• Eat heart-healthy foods. Focus on eating fruits and vegetables, whole grains, fat-free or low-fat dairy products, fish,
beans, peas, nuts, and lean meats.
• Eat less salt. Use spices, herbs, lemon, and lime instead of
salt to flavor your food.
• If you drink alcohol, don’t have more than one drink each
day. Too much alcohol raises your blood pressure and can
raise your risk of stroke and other illnesses.
• Get a blood pressure test. If it is high, talk to your doctor
about how to lower it.
• Get your cholesterol tested. If it is high, talk to your doctor
or nurse about losing weight (if you’re overweight), getting
more exercise, eating foods low in cholesterol and saturated
fat, and possibly taking medicine to help.
• Get tested for diabetes. If you have diabetes, keep an eye
on your blood glucose levels. High blood glucose levels can
play a role in cardiovascular disease (see box).
• Take your medicine. If your doctor has prescribed medicine
to help you, take it exactly as you have been told to.

http://www.womenshealth.gov

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Information on Lyme disease

Lyme disease was first recognized in the United States in 1975
after an unusual outbreak of arthritis near Lyme, Connecticut.
Since then, reports of Lyme disease have increased dramatically,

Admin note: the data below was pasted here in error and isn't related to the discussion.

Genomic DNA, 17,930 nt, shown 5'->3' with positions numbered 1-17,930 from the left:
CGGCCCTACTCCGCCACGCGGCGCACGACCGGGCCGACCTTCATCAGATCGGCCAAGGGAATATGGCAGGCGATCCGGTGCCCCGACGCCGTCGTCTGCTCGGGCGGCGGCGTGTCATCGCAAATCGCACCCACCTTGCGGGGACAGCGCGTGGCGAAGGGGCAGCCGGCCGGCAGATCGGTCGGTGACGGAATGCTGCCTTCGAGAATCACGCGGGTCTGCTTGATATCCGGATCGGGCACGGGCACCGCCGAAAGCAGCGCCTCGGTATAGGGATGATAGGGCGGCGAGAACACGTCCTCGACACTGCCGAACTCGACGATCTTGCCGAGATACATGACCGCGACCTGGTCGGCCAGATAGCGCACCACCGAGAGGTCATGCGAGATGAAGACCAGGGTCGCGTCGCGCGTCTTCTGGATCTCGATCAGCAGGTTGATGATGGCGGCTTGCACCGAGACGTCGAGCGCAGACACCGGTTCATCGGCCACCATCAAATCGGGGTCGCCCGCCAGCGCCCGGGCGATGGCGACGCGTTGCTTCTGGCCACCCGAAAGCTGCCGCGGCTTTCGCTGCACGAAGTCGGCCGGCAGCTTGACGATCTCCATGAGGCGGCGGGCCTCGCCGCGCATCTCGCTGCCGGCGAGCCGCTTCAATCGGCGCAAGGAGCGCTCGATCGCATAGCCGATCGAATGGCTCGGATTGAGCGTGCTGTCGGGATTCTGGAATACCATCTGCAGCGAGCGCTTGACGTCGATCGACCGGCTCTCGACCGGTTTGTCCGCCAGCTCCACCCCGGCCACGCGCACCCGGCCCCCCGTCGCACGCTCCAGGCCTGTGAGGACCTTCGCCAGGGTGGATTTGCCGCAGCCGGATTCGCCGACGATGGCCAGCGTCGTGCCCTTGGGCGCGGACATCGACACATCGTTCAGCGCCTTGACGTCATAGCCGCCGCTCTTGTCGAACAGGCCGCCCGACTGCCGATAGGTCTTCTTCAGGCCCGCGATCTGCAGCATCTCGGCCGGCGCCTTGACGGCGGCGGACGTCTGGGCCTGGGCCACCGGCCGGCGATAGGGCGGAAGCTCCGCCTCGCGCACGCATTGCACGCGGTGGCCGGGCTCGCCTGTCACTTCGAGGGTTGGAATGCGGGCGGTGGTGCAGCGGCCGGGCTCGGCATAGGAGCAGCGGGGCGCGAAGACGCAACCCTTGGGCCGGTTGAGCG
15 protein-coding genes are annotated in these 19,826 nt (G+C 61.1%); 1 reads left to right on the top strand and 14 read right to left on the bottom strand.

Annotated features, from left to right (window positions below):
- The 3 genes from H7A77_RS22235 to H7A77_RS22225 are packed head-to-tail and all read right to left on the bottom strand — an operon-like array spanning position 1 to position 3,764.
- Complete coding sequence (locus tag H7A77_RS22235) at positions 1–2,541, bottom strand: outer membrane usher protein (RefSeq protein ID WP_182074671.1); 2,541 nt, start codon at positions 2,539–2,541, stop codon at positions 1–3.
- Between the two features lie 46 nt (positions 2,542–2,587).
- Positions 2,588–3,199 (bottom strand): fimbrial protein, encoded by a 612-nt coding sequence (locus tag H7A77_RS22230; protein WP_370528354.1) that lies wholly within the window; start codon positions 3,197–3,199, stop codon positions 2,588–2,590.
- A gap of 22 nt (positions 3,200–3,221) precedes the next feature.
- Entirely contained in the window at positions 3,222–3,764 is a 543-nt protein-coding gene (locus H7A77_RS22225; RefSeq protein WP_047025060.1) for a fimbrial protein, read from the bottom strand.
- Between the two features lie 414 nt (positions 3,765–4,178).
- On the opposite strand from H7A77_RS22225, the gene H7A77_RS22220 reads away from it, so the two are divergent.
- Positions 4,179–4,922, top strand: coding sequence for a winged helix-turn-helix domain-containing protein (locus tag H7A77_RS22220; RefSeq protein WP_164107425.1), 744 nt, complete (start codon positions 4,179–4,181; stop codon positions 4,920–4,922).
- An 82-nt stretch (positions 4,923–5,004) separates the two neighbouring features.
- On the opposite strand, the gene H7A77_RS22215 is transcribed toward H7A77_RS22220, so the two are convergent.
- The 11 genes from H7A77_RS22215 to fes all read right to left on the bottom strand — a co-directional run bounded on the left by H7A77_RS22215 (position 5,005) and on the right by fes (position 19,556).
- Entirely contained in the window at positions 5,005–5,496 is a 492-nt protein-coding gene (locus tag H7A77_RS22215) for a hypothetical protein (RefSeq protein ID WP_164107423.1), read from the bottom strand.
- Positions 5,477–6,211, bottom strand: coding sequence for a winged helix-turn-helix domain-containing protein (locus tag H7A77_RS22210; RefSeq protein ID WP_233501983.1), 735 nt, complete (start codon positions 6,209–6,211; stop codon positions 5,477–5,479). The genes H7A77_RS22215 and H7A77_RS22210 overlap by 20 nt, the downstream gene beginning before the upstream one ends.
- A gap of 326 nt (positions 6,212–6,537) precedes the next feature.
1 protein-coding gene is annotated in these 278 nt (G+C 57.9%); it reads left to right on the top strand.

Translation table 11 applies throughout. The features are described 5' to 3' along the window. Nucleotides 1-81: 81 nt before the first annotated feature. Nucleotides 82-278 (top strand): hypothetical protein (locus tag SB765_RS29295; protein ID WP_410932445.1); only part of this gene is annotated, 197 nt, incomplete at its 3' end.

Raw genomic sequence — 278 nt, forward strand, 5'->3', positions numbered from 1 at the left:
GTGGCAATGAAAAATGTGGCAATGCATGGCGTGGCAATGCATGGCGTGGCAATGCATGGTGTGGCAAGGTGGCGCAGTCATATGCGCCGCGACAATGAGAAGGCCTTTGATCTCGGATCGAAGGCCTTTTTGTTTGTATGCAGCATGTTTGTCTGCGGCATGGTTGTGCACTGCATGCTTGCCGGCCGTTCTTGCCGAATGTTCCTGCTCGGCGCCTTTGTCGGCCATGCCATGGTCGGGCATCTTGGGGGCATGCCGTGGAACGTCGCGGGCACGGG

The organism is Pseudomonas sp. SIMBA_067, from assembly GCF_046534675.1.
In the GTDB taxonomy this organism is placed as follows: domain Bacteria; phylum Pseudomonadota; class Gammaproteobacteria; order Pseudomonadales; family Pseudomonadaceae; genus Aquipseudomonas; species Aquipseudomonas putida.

and the disease has become an important public health problem
in some areas of the United States.

Diagnosis
Diagnosis of Lyme disease should take into account the following
factors:
• History of possible exposure to ticks in areas where Lyme
disease is known to occur.
• Signs and symptoms of the illness.
• The results of blood tests used to detect whether the
patient has antibodies to the Lyme disease bacterium
(Borrelia burgdorferi).
Currently, a two-stage testing process to measure the body’s
production of antibodies to the Lyme disease bacterium is
recommended:
(1) an enzyme-linked immunosorbent assay (ELISA) or indirect
immunofluorescence assay (IFA), followed by
(2) a Western immunoblot of samples that tested positive or
equivocal by ELISA or IFA.
These tests measure antibodies that the body makes against the
Lyme bacterium. It can take 2-4 weeks after infection for the body
to produce measurable levels of antibodies. Therefore, laboratory
tests for Lyme disease must be interpreted based on the length of
infection. Patients who were recently infected and have erythema
migrans may test negative even though they are infected (false
negative). On the other hand, patients who have been infected
for longer than 4 weeks and have arthritis will almost always 7